Sense And Sensibility Book Report
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Sense and Sensibility Book Report
and Sensibility Book Report
Book Report - Sense and Sensibility
1.) In Jane Austen, Sense and Sensibility,
the title is a metaphor for the two main characters Elinor and Marianne.
Elinor represents sense and Marianne represents sensibility.
We find out early that Elinor does not
share her feelings. When Edward comes into the story, there was an immediate
attraction. She tells no one of her feelings. It was just assumed that
they are meant for each other. When Edward has to leave, Elinor says nothing.
Edward does promise he will come down and give Margaret an atlas. When
the atlas comes and not Edward, the one who ends up crying was Margaret
and not Elinor. We do learn, however, that Elinor can get emotional too.
When Marianne was playing the piano at their new cottage, Elinor cries
as she listens. She said the song was her late father's favorite. Later
on in the story, Marianne kept on nagging Elinor for not sharing her feelings.
Finally, Elinor shows her emotions by telling her that she did have a broken
heart after she found out that Edward had a fiancee - Lucy. Elinor would
definitely represent sense. She keeps her thoughts to herself. Maybe it
is because she thinks she will not end up hurting so bad as Marianne did.
Marianne, on the other hand, represents
sensibility. She follows her heart. She does not let anything come in the
way of showing her emotions. When she first met Colonel Brandon, it is
obvious that he was in love with her at first sight. Marianne, shows very
clear that she was not interested in such an old man like him. However,
when Marianne meets Willoghby, it was like a hero rescuing his princess.
They fall in love with each other. Marianne does not hide her emotions
about Willoughby to anyone, However, in the society that they were in,
Willoughby did not think he could marry Marianne because of the social
class. In the end, this almost kills Marianne. As Marianne realizes that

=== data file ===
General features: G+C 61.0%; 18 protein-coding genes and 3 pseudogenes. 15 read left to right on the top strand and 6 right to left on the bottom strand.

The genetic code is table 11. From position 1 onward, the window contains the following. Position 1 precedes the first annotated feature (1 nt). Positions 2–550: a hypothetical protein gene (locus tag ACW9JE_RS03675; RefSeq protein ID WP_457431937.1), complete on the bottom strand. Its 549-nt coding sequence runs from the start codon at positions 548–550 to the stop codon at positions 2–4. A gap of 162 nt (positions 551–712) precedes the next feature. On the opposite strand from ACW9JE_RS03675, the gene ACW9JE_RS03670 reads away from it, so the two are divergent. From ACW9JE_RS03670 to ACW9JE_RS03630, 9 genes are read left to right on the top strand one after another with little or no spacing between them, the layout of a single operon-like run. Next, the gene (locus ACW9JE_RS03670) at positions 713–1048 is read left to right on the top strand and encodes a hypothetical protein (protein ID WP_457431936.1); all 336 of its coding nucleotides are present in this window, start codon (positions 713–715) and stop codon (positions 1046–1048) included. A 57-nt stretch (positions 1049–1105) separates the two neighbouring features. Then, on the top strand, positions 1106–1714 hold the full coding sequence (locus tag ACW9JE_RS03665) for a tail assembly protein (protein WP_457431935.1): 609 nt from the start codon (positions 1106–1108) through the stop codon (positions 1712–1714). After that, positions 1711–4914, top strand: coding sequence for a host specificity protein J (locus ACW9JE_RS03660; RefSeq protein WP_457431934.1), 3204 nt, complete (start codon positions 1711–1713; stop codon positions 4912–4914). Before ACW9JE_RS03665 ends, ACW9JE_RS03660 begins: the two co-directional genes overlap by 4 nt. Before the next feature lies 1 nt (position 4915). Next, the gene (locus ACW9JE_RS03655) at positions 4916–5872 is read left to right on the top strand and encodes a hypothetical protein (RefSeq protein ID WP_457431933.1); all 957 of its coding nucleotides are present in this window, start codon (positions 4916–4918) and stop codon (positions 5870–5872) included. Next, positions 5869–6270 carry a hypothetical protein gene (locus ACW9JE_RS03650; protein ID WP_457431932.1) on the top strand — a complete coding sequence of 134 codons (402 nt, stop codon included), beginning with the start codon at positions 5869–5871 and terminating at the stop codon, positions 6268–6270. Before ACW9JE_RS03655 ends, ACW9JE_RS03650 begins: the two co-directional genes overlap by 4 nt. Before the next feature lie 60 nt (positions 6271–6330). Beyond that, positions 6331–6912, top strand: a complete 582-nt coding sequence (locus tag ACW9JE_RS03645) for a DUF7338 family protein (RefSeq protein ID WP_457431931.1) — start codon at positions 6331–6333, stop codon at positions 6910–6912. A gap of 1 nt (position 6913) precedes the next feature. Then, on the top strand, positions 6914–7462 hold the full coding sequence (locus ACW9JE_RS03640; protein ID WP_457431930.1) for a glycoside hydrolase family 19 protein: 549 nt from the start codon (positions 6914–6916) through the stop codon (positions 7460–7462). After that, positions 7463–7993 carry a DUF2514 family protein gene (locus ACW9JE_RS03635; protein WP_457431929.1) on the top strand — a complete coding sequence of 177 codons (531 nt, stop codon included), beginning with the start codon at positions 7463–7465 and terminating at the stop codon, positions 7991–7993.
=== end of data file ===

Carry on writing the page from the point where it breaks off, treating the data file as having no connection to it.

the Colonel has always been there, she falls in love with him.
2.) My favorite character is Colonel Brandon.
I think in a way he is very much like Elinor. He does not show his emotions
a whole lot, but he does talk to people about his problems. There were
so many instances when he asks Elinor about the relationship between Marianne
and Willoughby. He was always depressed to hear and to know that there
was no way of getting his lover from Willoughby. However, that does not
stop his passion for her. I admire his integrity and dignity. Despite his
sadness and jealousy perhaps, he was never tempted or intended to destroy
their relationship and never tried to break them up. He was always silently
wishing in his heart that Marianne someday will notice him. I think he
is sophisticated and does not deserve a brat like Marianne. Even now, I
still do not understand why a rich and sophisticated like him would want
an immature and na've lady like Marianne? I guess maybe the opposite attracts!!
3.) My favorite scene of the story is in
the ending. The story ends happily with Elinor marrying Edward, and Marianne
marrying the Colonel. There is a gentle irony in the outcome of Marianne's
life. "Marianne was born to extraordinary fate. She was born to overcome
an affection formed so late in life as at seventeen, and with no sentiment
superior to strong esteem and lively friendship, voluntarily to give her
hand to another-and that other, a man who had suffered no less than herself
under the event of a former attachment, whom, two years ago, she had consider
too old to be married, and who still sought the constitutional safeguard
of a flannel waistcoat!"(pg. 304) I feel most happy for Colonel Brandon
because, "he was now as happy as hose who best loved him believed he deserved
to be; in Marianne he was consoled for every past affliction. Marianne
could never loves by halves; and her whole heart became, in time, as much
devoted to her husband as it had once been to Willoughby."(pg. 305) As
for Willoughby, he could not hear of her marriage without a pang; He long
thought of Colonel Brandon with envy and of Marianne with regret!
As for Elinor and Edward, I think it's
especially comforting for Elinor. I can imagine how happy and joyful she
must have felt. After all those days of wondering and doubting if Edward
really loved her or not, she must felt a sense of relieve now.
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Sense and Sensibility, English-language films, Jane Austen, Marianne, Sense and Sensibility and Sea Monsters, John Willoughby
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